A large part of the oil and gas renaissance is a consequence of reviving old fields with new technology.
Pennsylvania, where the industry had its genesis in the mid-1800s, and mostly forgotten in favor of more prolific finds a century ago, is now repositioning itself to be a dominant supplier of natural gas. Light oil fields throughout Texas, Oklahoma and Alberta -- thought to have peaked in the 1970s -- are making such a vigorous comeback that North American energy independence is the new phrase du jour. And who would have said a few years ago that North Dakota, a small and stable producer up until 2007, would be the next energy superpower?
So, it's with interest that we watch big dollars being attracted to one of the oldest North American oil fields, the Sahtu Region of Canada's Northwest Territories.
Drilling 160 kilometers below the Arctic Circle, near Fort Norman, N.W.T., Theodore Link, a geologist for Imperial Oil, is credited for drilling the first commercial oil well in the region. Records suggest that when the bit hit pressurized oil at 122 meters deep, on Aug. 23, 1920, the column shot 21 meters high into the air. Inspired by the success, other wells were drilled and development of the high quality oil ensued, including a small regional refinery to make fuel for bush planes and equipment.
Earnest development of the known oil fields around Norman Wells came as a result of increasing angst about oil supplies during the Second World War, especially after the attack on Pearl Harbor in 1941. The pursuit of oil for national security kicked off the "Canol" project, an abbreviation for Canadian Oil. Further wildcat drilling in the Sahtu region was coupled with the construction of a pipeline to carry the oil to a refinery in Whitehorse. Petroleum products were then to be piped further south to ports like Skagway, Alaska, for consumption in the Pacific war theatre.
Harsh weather made Canol a gruelling endeavour that never reached its full potential before the war ended. Sadly, procurement waste and cost overruns rendered the noble project, "the white elephant of Whitehorse," according to Newsweek. Nevertheless, the exercise served to prove the oil potential of the Northwest Territories.
And that's why the Canol oil shale in the Northwest Territories is attracting big dollars these days. In the last 18 months, work commitments of nearly $630-million on 13 parcels of land have been made in the central Mackenzie Valley. The companies with the winning bids were Husky Energy, Shell Canada, Imperial Oil, ConocoPhillips and MGM Energy.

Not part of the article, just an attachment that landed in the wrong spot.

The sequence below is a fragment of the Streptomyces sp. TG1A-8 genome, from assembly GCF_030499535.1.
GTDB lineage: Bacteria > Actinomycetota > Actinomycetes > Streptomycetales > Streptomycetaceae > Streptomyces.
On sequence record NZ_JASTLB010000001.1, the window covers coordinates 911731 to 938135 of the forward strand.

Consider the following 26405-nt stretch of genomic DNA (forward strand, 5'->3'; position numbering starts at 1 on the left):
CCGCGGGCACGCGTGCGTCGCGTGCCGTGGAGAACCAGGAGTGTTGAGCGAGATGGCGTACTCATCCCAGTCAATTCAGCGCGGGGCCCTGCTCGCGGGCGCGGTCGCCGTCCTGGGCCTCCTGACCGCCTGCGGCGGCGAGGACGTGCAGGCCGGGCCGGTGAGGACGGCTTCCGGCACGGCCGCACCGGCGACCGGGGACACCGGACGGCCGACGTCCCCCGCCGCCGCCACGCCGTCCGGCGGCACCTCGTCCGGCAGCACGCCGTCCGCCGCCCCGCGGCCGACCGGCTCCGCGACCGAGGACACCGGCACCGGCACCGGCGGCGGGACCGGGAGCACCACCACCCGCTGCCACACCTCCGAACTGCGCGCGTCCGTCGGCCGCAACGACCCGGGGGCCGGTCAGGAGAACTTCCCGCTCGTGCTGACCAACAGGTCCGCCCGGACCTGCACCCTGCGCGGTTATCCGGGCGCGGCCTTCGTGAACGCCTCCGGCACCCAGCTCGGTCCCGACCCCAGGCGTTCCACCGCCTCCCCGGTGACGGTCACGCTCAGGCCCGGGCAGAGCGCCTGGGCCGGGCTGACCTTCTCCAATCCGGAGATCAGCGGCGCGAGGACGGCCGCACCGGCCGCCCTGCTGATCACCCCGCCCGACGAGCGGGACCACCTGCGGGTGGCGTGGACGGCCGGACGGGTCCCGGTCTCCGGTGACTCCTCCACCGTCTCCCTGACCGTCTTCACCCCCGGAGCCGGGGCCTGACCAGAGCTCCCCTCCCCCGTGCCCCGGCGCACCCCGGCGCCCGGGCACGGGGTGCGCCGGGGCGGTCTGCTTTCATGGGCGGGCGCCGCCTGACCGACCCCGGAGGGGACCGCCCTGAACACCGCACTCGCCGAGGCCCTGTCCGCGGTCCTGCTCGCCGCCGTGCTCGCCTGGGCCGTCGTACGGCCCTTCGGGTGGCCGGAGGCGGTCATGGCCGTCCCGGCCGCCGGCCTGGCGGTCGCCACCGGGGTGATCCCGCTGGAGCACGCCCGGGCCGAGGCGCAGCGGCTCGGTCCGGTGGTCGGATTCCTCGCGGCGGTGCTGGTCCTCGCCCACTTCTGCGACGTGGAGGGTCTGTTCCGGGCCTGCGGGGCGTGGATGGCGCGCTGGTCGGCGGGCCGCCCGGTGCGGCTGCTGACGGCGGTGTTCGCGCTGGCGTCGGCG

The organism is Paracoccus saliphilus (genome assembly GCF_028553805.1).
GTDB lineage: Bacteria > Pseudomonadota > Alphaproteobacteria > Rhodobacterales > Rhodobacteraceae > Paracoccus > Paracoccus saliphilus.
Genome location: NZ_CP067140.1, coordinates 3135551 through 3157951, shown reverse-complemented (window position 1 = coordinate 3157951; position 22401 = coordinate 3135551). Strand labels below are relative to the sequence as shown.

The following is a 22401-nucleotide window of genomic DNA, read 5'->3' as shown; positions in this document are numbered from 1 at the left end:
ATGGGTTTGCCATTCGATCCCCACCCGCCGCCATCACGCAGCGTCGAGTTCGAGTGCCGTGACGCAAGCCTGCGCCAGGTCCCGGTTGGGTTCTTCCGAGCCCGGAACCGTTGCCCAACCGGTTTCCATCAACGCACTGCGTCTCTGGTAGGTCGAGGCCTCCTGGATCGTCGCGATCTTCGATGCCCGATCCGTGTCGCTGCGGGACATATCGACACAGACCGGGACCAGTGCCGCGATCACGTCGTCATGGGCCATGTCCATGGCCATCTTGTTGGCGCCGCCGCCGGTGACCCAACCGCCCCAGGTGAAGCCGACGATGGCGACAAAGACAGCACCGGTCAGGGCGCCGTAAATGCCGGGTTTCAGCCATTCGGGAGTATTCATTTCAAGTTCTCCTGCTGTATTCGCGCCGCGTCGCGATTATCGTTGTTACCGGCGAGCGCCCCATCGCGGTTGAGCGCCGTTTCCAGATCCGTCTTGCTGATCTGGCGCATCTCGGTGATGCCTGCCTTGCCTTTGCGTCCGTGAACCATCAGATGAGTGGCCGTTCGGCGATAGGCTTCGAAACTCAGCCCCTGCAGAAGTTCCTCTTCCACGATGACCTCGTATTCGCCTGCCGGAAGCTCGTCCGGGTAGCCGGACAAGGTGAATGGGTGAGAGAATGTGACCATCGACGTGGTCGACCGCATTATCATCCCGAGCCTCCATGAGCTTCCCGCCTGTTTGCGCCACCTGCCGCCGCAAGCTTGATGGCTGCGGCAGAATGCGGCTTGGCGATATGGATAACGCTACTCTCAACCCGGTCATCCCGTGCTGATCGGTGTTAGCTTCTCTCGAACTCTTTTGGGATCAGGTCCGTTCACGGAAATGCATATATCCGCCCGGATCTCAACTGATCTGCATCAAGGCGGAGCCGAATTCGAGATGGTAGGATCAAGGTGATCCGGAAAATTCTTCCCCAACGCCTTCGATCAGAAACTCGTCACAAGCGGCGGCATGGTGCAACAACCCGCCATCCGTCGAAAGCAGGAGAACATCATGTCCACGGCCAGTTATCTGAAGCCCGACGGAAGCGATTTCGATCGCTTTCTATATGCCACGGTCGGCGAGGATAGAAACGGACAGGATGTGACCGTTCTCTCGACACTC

Some have pegged the prize in the range of two billion barrels of recoverable crude. As to be expected, new oilfield technologies, particularly horizontal drilling and hydraulic fracturing are the means to potentially extract these resources economically – a far cry from the wooden rigs with cable tools used in the past.
By 2016, the viability of the Canol play should be known. Companies active in the area have a five-year time frame for their exploration spending commitments.
Husky Energy was first into the region, shooting 220 sq km of 3-D seismic data, and casing two vertical test wells last winter. MGM Energy, partnered with Shell Canada, is expected to drill a vertical well in January. Others are gearing up for their exploration programs with close to $100-million on seismic work slated for this winter.
One thing hasn't changed since Ted Link drilled his gusher 92 years ago: Remoteness and a lack of infrastructure and services are key challenges in the north. The operating window is only about 100 days. A lack of roads means that companies must barge heavy equipment up the Mackenzie River before it freezes. In addition, the need for temporary roads and well-site construction means high costs for resource evaluation. Estimates suggest a price tag of $20- to $25-million for MGM Energy's upcoming vertical well test. Importantly though, the Canol shale play is near an underused Enbridge oil pipeline that extends 870 km from Norman Wells to connections that flow south from Zama, Alta.
The residents of the small communities in the NWT are bracing for a potential economic boom, as business and much-needed employment are bound to increase with any successful oil investment. In response, the territorial government has set up "exploration readiness" sessions, open discussions with industry, affected communities and Aboriginal representatives.
There is a retro feel to it all. And if Pennsylvania and North Dakota can do it, so may the Northwest Territories.
Peter Tertzakian is chief energy economist and managing director with Arc Financial Corp. in Calgary and provides analysis on technology and energy-related businesses to fund managers and portfolio companies.